the Court of Auditors wants to reduce the herd for ecological reasons – RT in French

The administrative order’s highest financial court has taken aim at cattle numbers in its recommendations. Ecological imperatives would imply reducing the herd, which raises the concern of breeders.

The president of the National Federation of Farmers’ Unions (FNSEA) Arnaud Rousseau said he was “annoyed and hurt” by the report of the Court of Auditors.

By writing that “respecting France’s commitments in terms of reducing methane emissions necessarily calls for a significant reduction in livestock”, the Elders of rue Cambon, who have just published their recommendations on livestock farming on May 22 in a 137-page report, aroused great emotion in the agricultural world.

Breeders, already largely affected by the economic crisis, are worried about such a recommendation to reduce their herds. In question: greenhouse gases due to the methane produced during the digestion of animals. The financial jurisdiction even assesses the responsibility of cattle farming at “11.8% of CO2 equivalent emissions, comparable to those of residential buildings in the country”.

Farmers in danger

The recommendations of the Court of Auditors advocate a roadmap which would result in a rapid reduction in the number of farmers. The document proposes two recommendations: the first is to “better support the breeders most in difficulty by developing a retraining aid system”; the second is to “define and make public a cattle herd reduction strategy”.

The motivation of the Court of Auditors is explained in the introduction to the report. The reforms of the Common Agricultural Policy (CAP) of 2003 and 2013 thus aim to “support agricultural production” and “ensure a fair standard of living for farmers”, but also to “ensure sustainable management of natural resources and the preservation of the climate”.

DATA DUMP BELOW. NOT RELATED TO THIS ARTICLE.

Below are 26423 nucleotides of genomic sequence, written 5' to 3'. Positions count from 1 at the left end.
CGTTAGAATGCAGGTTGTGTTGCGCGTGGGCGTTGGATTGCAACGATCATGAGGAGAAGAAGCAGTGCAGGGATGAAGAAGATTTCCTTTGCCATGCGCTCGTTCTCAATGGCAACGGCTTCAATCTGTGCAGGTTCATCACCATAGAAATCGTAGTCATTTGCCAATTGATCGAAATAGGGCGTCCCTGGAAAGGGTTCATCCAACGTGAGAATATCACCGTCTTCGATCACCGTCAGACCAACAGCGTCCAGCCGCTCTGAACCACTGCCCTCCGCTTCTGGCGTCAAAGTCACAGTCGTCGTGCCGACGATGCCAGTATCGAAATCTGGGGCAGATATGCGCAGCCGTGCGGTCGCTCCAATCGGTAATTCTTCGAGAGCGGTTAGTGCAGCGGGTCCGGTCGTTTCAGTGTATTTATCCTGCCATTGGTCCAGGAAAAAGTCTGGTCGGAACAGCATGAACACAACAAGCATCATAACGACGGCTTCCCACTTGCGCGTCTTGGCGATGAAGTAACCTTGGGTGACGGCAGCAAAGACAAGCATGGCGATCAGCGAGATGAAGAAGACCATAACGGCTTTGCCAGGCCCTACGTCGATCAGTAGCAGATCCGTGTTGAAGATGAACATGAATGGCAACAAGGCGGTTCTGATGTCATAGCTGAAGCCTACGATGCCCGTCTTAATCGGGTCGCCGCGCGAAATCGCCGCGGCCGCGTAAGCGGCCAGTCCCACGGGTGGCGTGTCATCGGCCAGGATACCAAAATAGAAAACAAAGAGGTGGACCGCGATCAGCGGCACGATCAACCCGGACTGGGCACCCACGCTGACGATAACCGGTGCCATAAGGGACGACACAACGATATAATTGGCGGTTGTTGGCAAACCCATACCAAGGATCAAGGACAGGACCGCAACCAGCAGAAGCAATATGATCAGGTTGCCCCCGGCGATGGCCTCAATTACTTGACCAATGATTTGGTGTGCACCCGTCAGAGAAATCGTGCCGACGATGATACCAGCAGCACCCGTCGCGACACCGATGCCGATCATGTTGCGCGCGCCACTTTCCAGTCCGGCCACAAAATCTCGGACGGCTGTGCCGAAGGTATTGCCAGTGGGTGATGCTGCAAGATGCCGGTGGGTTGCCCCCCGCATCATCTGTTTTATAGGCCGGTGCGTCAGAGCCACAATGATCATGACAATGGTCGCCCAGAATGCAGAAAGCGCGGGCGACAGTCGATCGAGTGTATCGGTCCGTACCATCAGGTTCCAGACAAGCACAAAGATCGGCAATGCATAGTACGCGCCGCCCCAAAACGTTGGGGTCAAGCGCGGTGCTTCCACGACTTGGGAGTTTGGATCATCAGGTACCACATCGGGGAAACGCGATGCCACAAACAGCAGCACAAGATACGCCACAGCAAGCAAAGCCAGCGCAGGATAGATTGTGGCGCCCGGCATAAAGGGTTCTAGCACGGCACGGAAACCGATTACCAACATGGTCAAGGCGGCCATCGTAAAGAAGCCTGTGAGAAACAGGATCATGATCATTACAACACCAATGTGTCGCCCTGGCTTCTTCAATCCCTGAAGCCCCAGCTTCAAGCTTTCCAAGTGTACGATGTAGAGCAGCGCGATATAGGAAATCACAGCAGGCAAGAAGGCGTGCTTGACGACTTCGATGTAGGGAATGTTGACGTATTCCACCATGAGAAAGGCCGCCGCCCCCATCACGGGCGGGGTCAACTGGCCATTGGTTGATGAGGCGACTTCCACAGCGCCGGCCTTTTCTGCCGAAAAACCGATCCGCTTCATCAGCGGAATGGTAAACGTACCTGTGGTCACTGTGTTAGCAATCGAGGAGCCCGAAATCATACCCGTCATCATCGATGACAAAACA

A European objective transcribed into national law with the energy-climate law of 2019 which aims for carbon neutrality by 2050 and which, according to the Court of Auditors, indirectly commits France to reducing cattle breeding.

In addition, these objectives are also reiterated by the Global Methane Pledgewhich was launched in November 2021 during COP 26. This “global methane pact” was signed by France and involves a 30% reduction in methane emissions between 2020 and 2030.

A political risk for the majority?

The Netherlands, another signatory state, saw the agricultural world rise up against the political class in place and the Citizen Agricultural Movement, which promised to oppose the reduction of the herd, came out ahead in the provincial elections of 2023. .

On the side of the parliamentarians, the deputy National Rally Jérôme Buisson denounced a “punitive ecology” which consists in importing foreign meat and reducing the local herd.

On the side of the Republicans, the deputy Xavier Breton got carried away in the National Assembly, going so far as to wonder if this attack “against the meat industry” was not “deliberately organized”. Indeed, a few days before the recommendations of the Court of Auditors, the Minister of the Economy Bruno Le Maire inaugurated a factory specializing in vegetable meat. The response from the Minister of Industry has the merit of clarity. Roland Lescure defended the reduction in meat consumption as a necessity, saying: “We need less meat. We support the sector in this direction. There’s no reason to stick your head in the sand like ostriches do.”

After a major social conflict linked to the pension reform, the government should nevertheless avoid going too far on this issue. Thus, the written response of the Ministry of Agriculture to the report of the Court of Auditors, posted online on May 22, challenged the country’s commitment to reduce its enteric methane emissions by 30% between 2020 and 2030 by joining the Global Methane Pledge.

RT All Fr Trans

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